Sons of Italy No. 1676, Donora
Growing up in the South it just wasn’t like this. On walks around the small towns of Virginia or North Carolina you wouldn’t pass buildings with Slovak Home engraved in stone; there were no Sons of Italy halls. We didn’t have onion dome Ukrainian Orthodox churches and one never encountered a cornerstone etched in Cyrillic. Kluski and haluski didn’t show up on diner menus or get sold by parents at high school football games. The Lawrence Welk Show was the only place you could ever hear polka.
Around Pittsburgh, these references to the old world are everywhere you look–they’re so common most locals probably don’t think twice about them. They appear in the surnames of your friends, neighbors, and co-workers; in the inscriptions on gravestones; the enduring ethic clubs, bocce leagues, pierogi-stuffing and sopressata-making parties; Polish mass, Dyngus Day, and the Tamburizans.
Cornerstone, St. Andrew Russian Orthodox Greek Catholic Church, Lyndora
Last November, Hillary Clinton won Allegheny County by a decent count, but certainly not in the kind of large margin she needed to carry the state. Metro Pittsburgh, though, is a blue island in a sea of red on 2016’s presidential electoral results map. We are surrounded on all sides by exactly the type of traditionally blue collar Democratic strongholds that are now famously filled with the “forgotten men and women” who live among “this American carnage” and broke ranks to vote for Donald Trump in the fall presidential campaign.
There a lot of reasons why the returns ended up like they did–maybe as many as there are voters. We discussed the most obvious one (to the Mon Valley) in our earlier story “On Making America Great … Again” (Pittsburgh Orbit, Feb. 19, 2017), but at least one of the more blatant messages from Team Trump is the abject xenophobia pushed throughout the campaign. The implications that Mexicans are stealing our jobs and Muslims are terrorists weren’t even cloaked in “dog whistle” safe language–it was right there in the very public statements of our (now) president and lapped-up by his eager electorate.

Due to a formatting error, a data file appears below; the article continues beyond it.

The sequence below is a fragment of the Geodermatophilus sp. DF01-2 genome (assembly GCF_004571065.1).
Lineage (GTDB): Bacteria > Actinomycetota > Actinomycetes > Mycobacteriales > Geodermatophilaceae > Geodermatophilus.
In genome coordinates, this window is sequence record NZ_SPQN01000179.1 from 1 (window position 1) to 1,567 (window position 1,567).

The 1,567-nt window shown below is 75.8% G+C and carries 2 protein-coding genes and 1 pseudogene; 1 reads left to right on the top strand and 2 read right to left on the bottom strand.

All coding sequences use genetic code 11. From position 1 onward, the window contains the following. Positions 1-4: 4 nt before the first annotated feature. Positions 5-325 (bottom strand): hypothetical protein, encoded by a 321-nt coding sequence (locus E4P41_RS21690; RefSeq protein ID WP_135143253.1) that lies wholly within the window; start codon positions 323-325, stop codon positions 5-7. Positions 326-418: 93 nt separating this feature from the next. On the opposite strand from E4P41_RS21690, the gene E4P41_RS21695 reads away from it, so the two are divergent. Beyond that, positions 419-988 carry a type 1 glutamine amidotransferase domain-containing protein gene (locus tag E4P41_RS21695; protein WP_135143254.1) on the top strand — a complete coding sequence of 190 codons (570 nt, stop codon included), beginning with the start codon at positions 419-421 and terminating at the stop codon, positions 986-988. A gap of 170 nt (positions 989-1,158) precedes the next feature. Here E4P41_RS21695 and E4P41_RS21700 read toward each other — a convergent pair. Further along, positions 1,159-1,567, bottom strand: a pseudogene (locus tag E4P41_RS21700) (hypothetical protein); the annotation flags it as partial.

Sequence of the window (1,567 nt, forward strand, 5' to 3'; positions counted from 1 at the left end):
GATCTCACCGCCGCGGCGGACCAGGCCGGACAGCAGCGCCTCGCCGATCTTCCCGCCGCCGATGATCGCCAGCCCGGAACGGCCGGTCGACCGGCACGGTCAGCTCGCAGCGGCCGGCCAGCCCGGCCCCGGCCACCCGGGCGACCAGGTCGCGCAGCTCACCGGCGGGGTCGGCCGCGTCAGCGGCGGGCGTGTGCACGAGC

St. Nicholas Ukrainian Orthodox Church, Monessen
This winter, Team Orbit found itself traveling again and again down Route 837 to the cluster of Mon Valley (ex-)steel towns that have been decimated by the transition from “big tool” heavy industry to the double-whammy of automation and outsourcing.
Lou Mavrakis, the Democratic mayor of Monessen, managed to coax a 2016 candidate Trump campaign appearance and photo op where he summed-up the city’s desperate position to The Financial Times‘ Demetri Sevastopulo, “If ISIS was to come to Monessen, they’d say ‘keep going–somebody already bombed the God-damn place’.” Its sister towns Duquesne, Clairton, Donora, and Charleroi have all suffered just about as much as anywhere in the country and the same could be said for each.
American-Rusin Club, Donora
The experience led us to want more, and that came in the form of Cassandra Vivian’s 2002 book Monessen: A Typical Steel Country Town. This everything-you-could-want-to-know tale of the borough serves as a case history for all of the old world fingerprints we still see here a hundred plus years later.
For Monessen–a city itself named as a mashup of Mon (from the Monongahela River that forms the town’s northern and eastern boundaries) + Essen (Germany’s mighty industrial city)–immigrants weren’t just a “part of the fabric”–they were (nearly) the entire cloth. By the 1920s, Vivian writes, “There were 4,645 students enrolled in Monessen schools, representing 27 different nationalities.” Italians, Slavs, and Carpatho-Rusyns were the largest of Monessen’s groups, with sizable populations from Greece, Poland, Syria, Finland, Ukraine, Russia, Hungary, and Germany.
Slovak Home, Monessen